Thu, Jul 29 | Online

Restore Native Habitat

Safely battle invasive species and nurture a healthy ecosystem
Restore Native Habitat

Time & Location

Jul 29, 12:00 PM – 1:00 PM CDT
Online

About the Event

Marbleseed, stiff goldenrod, golden alexander. These native plants, and more, are an important part of the balance of nature in Wisconsin that has developed over hundreds or thousands of years in each particular region. These natives need our help to successfully survive and thrive amidst increasing invasive species such as garlic mustard and Canada thistle. Learn about strategies that help manage invasive species while supporting natives in a healthy ecosystem. Connect with conservation experts, meet other inspiring Wisconsin women that share your love of the land and learn about NRCS resources to support your conservation goals.

Speaker: Carissa Freeh, Pheasants Forever

Host: Kirsten Slaughter, Wisconsin Farmers Union

Woman Landowner Share:  Harriet Behar, Sweet Springs Farm & Conservation Coach

Conservation Summer Camp Lunch Series

Are you a Wisconsin women landowner ready to discover new ideas and resources to care for your land?  Join women landowners from across the state who share your passion for stewarding the land on a virtual “summer camp” series bringing together expert advice, potential resources, and opportunity to connect and network with each other around the virtual campfire.  Whatever your background, from beginners to experts, all women landowners are welcome and we want to hear your story.  Feel free to bring your lunch. S’mores optional.  Wisconsin Women in Conservation is hosting four sessions from May through August on the last Thursday of the month.  Attend all four and receive the first Wisconsin Women in Conservation merit badge and be entered into a prize drawing.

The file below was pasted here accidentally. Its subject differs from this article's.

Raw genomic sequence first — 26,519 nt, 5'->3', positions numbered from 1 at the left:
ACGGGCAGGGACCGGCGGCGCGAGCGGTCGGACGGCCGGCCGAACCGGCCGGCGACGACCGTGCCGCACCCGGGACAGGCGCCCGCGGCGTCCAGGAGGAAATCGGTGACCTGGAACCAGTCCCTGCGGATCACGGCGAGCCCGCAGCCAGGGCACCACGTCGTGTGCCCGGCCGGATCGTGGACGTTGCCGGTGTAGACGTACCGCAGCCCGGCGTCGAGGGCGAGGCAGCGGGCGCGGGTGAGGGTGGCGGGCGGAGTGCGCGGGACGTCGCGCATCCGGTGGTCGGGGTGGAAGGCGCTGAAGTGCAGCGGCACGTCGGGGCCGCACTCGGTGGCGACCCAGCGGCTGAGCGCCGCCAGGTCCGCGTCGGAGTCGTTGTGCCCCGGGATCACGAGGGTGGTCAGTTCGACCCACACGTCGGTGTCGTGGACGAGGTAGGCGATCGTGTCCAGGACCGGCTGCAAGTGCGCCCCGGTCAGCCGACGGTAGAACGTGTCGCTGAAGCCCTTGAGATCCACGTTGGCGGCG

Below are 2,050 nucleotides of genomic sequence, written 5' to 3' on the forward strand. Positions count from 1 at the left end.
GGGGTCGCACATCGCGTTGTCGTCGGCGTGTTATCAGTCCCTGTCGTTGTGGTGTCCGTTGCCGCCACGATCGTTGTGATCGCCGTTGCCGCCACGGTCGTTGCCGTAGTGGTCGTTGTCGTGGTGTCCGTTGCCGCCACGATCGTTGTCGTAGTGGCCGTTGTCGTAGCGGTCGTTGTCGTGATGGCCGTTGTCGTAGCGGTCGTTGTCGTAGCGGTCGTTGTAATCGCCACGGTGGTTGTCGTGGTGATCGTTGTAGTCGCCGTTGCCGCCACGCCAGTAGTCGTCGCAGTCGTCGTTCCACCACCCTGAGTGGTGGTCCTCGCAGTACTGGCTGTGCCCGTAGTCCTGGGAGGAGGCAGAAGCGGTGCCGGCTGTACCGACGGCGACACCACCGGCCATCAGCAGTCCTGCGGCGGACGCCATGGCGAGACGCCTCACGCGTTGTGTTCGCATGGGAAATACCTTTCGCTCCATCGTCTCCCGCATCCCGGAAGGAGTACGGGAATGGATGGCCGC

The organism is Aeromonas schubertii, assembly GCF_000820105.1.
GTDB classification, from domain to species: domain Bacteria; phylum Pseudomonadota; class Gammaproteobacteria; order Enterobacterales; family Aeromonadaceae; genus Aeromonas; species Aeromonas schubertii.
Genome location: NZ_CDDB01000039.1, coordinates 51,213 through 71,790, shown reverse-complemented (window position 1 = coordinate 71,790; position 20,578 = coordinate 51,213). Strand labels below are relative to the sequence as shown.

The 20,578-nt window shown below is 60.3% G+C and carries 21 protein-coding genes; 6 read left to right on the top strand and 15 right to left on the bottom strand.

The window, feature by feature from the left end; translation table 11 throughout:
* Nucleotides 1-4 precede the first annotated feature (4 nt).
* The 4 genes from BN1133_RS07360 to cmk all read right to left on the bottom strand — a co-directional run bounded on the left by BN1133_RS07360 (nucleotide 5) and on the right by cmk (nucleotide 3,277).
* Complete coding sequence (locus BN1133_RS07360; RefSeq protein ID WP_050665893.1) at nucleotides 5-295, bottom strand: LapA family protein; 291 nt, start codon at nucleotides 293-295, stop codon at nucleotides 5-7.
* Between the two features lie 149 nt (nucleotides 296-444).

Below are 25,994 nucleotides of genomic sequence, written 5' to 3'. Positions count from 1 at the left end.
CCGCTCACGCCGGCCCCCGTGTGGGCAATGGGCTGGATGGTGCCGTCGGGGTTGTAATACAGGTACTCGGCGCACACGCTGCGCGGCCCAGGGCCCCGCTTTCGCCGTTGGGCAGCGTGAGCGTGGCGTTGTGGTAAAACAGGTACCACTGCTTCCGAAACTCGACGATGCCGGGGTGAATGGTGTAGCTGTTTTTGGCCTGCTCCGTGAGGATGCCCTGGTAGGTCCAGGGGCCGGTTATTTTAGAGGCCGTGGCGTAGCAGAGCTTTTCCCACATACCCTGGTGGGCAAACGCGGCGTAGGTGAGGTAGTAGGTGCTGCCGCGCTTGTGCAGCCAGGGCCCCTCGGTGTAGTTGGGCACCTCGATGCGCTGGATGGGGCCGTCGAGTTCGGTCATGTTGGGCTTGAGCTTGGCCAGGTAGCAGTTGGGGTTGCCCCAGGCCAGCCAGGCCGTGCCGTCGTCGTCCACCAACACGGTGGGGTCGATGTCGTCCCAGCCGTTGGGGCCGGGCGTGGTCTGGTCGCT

About Wisconsin Women in Conservation

WiWiC is a state-wide collaborative effort led by the Michael Fields Agricultural Institute in partnership with Wisconsin Farmers Union, Renewing the Countryside and the Midwest Organic and Sustainable Education Service (MOSES).  A three-year multi-faceted project funded by the USDA’s Natural Resources Conservation Service (NRCS), WiWiC brings together Wisconsin women landowners to connect and learn about conservation practices, resources, and funding opportunities.

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